Teacher resources and professional development across the curriculum

Teacher professional development and classroom resources across the curriculum

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Making Meaning in Literature Grades 6-8
Conversations in Literature — Workshop

About Making Meaning in Literature: A Video Library, Grades 6-8

Individual Clip Descriptions

1. Introducing the Envisionment-Building Classroom
2. Building a Literary Community
3. Asking Questions
4. Facilitating Discussion
5. Seminar Discussion
6. Dramatic Tableaux
7. Readers as Individuals
8. The Teacher’s Role in a Literary Community
9. Whole Group Discussions




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Individual Clip Descriptions

Video Clip 1. Introducing the Envisionment-Building Classroom
Running time: 18:55

In this clip, noted researcher Dr. Judith Langer lists and explains the hallmarks of an envisionment-building classroom — places where students work at their highest abilities to interact with literature. Her comments are illustrated by classroom examples. Dr. Langer serves as chief content expert for this and other libraries and workshops in the Envisioning Literature series.

Video Clip 2. Building a Literary Community
Running time: 18:55

This video clip brings its audience to Houston, Texas and Joe Bernhart's diverse seventh grade language arts classroom, where students work in small groups with a variety of contemporary young adult literature. Through example, Mr. Bernhart demonstrates how he works with the groups, encouraging them to go further in their understanding of the text.

Video Clip 3. Asking Questions
Running time: 18:55

Ana Hernandez' seventh grade gifted and talented language arts class in Miami, Florida is the focus of this clip. There, Ms. Hernandez directs students to pose their own questions as they read Sharon Draper's Tears of a Tiger, discussing major issues of the text and living in it as they consider the actions of the characters involved.

Video Clip 4. Facilitating Discussion
Running time: 18:55

In this clip, the audience visits Tanya Schnabl's sixth grade language arts class in rural Sherburne, New York as they interact with Among the Hidden, Margaret Peterson Haddix's futuristic text. Ms. Schnabl encourages students to discuss the text on many levels, demonstrating one way a teacher can help students move forward from first impressions of a text to digest its lessons and make them their own.

Video Clip 5. Seminar Discussion
Running time: 18:55

Dorothy Franklin's seventh grade language arts classroom in the heart of urban Chicago, Illinois is featured in this clip. A seminar discussion in this diverse classroom focuses on Langston Hughes' short story, "Passing." Ms. Franklin encourages her students to take on the perspective of the characters they meet in the text, with some surprising and satisfying results.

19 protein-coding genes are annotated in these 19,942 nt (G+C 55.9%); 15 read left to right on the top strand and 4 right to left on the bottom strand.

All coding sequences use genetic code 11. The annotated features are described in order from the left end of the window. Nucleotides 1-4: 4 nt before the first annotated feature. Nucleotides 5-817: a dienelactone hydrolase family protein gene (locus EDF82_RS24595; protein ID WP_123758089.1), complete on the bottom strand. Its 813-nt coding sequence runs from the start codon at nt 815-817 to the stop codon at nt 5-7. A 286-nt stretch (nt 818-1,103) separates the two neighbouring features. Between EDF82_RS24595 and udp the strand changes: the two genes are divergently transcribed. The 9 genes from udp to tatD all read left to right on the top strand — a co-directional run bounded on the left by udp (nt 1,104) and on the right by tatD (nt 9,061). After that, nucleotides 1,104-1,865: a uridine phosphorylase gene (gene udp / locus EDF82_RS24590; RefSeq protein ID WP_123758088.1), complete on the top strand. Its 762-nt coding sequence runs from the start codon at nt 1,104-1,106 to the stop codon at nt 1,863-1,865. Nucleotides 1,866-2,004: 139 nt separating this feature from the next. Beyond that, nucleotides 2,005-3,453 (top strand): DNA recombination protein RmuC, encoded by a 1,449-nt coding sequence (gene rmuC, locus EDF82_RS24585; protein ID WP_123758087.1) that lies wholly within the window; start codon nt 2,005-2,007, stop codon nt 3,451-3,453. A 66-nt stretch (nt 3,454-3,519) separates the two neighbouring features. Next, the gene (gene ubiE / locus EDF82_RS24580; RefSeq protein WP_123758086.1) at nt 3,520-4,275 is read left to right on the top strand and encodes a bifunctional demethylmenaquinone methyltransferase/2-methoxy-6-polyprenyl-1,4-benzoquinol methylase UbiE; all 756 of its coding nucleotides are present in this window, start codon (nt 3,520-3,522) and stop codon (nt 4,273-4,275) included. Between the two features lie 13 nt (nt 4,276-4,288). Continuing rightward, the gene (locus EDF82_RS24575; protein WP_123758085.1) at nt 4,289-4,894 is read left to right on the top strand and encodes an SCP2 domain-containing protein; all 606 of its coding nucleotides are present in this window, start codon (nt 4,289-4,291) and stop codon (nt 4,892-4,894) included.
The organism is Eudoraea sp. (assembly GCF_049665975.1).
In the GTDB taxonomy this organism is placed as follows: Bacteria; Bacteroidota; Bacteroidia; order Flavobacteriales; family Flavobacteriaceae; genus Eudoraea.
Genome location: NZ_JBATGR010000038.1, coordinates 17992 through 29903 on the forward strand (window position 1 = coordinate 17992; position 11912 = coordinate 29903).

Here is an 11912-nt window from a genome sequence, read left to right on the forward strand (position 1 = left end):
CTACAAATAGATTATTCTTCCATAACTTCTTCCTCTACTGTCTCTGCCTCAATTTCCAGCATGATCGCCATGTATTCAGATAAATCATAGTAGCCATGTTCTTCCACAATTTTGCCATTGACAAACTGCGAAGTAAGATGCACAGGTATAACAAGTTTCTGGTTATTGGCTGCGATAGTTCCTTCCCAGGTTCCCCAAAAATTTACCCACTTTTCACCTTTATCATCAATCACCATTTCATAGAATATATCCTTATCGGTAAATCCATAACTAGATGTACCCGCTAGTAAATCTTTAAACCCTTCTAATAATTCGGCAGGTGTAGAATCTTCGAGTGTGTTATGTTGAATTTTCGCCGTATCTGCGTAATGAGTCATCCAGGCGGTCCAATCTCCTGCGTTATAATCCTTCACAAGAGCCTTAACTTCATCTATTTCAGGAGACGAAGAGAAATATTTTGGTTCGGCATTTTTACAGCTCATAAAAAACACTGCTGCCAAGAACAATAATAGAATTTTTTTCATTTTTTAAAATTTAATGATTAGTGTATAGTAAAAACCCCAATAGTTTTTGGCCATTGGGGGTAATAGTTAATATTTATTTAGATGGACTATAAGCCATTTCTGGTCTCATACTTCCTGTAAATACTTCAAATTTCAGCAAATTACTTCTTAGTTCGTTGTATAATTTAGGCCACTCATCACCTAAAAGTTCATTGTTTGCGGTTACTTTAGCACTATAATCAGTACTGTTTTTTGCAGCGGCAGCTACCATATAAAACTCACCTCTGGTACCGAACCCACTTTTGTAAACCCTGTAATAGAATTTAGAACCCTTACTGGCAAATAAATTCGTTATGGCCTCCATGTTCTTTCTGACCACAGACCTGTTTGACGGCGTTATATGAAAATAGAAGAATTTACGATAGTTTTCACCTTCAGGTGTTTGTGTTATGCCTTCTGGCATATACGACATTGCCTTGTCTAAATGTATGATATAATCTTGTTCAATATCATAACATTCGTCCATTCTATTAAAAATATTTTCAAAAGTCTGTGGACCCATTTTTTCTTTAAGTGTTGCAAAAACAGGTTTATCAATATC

Video Clip 6. Dramatic Tableaux
Running time: 18:55

This clip features the seventh grade Berlin, Maryland classroom of Dr. Jan Currence, where she and her students interact with Christopher Paul Curtis' The Watsons Go to Birmingham—1963: A Novel. Dr. Currence first models and then engages students in tableaux activities, in which students draw on their experience with the text to bring it to life for others.

Video Clip 7. Readers as Individuals
Running time: 18:55

A visit to Flora Tyler's sixth grade language arts class in Las Cruces, New Mexico shows how one teacher works to monitor and work with students who are each reading a different literary text, using models offered by writing and reading workshop techniques.

Video Clip 8. The Teacher's Role in a Literary Community
Running time: 18:55

Barry Hoonan's multi-grade language arts class on Bainbridge Island in Washington is featured in this video clip. His fifth and sixth grade students look at a variety of contemporary young adult fiction grouped under the theme, "Life isn't Fair." Texts include Drawing Lessons by Tracey Mack, Freak the Mighty by R. W. Philbrick, and Stargirl by Jerry Spinelli. Students meet in small groups to focus on each text, while Mr. Hoonan demonstrates one way teachers can tactfully and effectively integrate themselves into these discussions to help students go further in their understanding of the text.

Video Clip 9. Whole-Group Discussion
Running time: 18:55

A visit to Linda Rief's eighth grade language arts class in Durham, New Hampshire gives audience members a chance to participate along with the literary community Ms. Rief has established there as they work with Lois Lowry's The Giver. Here, the class works as a group to look closely into the text and see the ways in which its themes relate to their current lives.

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